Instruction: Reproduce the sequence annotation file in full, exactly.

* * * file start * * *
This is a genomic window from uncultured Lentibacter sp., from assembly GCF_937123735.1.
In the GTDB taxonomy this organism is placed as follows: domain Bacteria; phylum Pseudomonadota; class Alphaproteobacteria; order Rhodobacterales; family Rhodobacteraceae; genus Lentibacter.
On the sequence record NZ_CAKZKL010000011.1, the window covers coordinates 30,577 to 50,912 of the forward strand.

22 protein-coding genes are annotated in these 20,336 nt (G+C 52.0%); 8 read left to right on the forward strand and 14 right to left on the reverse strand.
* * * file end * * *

This is a genomic window from uncultured Lentibacter sp., from assembly GCF_937123735.1.
In the GTDB taxonomy this organism is placed as follows: domain Bacteria; phylum Pseudomonadota; class Alphaproteobacteria; order Rhodobacterales; family Rhodobacteraceae; genus Lentibacter.
On the sequence record NZ_CAKZKL010000011.1, the window covers coordinates 30,577 to 50,912 of the forward strand.

22 protein-coding genes are annotated in these 20,336 nt (G+C 52.0%); 8 read left to right on the forward strand and 14 right to left on the reverse strand.